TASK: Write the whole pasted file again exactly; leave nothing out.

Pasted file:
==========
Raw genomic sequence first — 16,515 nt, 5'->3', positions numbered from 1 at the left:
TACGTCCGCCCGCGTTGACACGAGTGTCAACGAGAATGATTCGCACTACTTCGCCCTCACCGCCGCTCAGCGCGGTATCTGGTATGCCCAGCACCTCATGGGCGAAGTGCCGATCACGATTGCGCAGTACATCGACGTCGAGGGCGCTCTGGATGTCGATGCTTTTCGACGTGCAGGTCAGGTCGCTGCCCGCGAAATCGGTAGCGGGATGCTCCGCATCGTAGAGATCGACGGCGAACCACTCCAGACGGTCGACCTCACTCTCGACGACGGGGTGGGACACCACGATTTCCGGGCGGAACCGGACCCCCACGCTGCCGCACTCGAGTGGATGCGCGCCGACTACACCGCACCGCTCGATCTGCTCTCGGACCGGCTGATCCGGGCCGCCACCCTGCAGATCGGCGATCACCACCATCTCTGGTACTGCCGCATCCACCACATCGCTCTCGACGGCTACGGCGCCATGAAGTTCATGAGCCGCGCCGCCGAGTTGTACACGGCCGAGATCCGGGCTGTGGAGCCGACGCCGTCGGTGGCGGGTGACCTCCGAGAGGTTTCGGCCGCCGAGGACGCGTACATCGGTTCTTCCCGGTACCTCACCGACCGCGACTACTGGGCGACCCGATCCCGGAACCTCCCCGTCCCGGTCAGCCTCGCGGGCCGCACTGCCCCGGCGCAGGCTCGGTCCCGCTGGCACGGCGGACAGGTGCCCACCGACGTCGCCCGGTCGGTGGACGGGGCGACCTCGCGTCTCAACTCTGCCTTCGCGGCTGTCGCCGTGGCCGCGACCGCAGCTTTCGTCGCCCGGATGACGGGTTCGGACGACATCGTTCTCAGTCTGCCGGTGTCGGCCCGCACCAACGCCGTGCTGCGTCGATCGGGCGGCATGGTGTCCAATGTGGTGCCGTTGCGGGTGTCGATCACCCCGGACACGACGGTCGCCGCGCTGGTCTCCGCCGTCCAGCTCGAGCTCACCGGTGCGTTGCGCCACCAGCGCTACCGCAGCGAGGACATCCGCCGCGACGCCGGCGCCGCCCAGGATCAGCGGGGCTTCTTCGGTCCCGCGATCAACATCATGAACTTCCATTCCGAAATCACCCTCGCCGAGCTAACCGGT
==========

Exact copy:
Raw genomic sequence first — 16,515 nt, 5'->3', positions numbered from 1 at the left:
TACGTCCGCCCGCGTTGACACGAGTGTCAACGAGAATGATTCGCACTACTTCGCCCTCACCGCCGCTCAGCGCGGTATCTGGTATGCCCAGCACCTCATGGGCGAAGTGCCGATCACGATTGCGCAGTACATCGACGTCGAGGGCGCTCTGGATGTCGATGCTTTTCGACGTGCAGGTCAGGTCGCTGCCCGCGAAATCGGTAGCGGGATGCTCCGCATCGTAGAGATCGACGGCGAACCACTCCAGACGGTCGACCTCACTCTCGACGACGGGGTGGGACACCACGATTTCCGGGCGGAACCGGACCCCCACGCTGCCGCACTCGAGTGGATGCGCGCCGACTACACCGCACCGCTCGATCTGCTCTCGGACCGGCTGATCCGGGCCGCCACCCTGCAGATCGGCGATCACCACCATCTCTGGTACTGCCGCATCCACCACATCGCTCTCGACGGCTACGGCGCCATGAAGTTCATGAGCCGCGCCGCCGAGTTGTACACGGCCGAGATCCGGGCTGTGGAGCCGACGCCGTCGGTGGCGGGTGACCTCCGAGAGGTTTCGGCCGCCGAGGACGCGTACATCGGTTCTTCCCGGTACCTCACCGACCGCGACTACTGGGCGACCCGATCCCGGAACCTCCCCGTCCCGGTCAGCCTCGCGGGCCGCACTGCCCCGGCGCAGGCTCGGTCCCGCTGGCACGGCGGACAGGTGCCCACCGACGTCGCCCGGTCGGTGGACGGGGCGACCTCGCGTCTCAACTCTGCCTTCGCGGCTGTCGCCGTGGCCGCGACCGCAGCTTTCGTCGCCCGGATGACGGGTTCGGACGACATCGTTCTCAGTCTGCCGGTGTCGGCCCGCACCAACGCCGTGCTGCGTCGATCGGGCGGCATGGTGTCCAATGTGGTGCCGTTGCGGGTGTCGATCACCCCGGACACGACGGTCGCCGCGCTGGTCTCCGCCGTCCAGCTCGAGCTCACCGGTGCGTTGCGCCACCAGCGCTACCGCAGCGAGGACATCCGCCGCGACGCCGGCGCCGCCCAGGATCAGCGGGGCTTCTTCGGTCCCGCGATCAACATCATGAACTTCCATTCCGAAATCACCCTCGCCGAGCTAACCGGT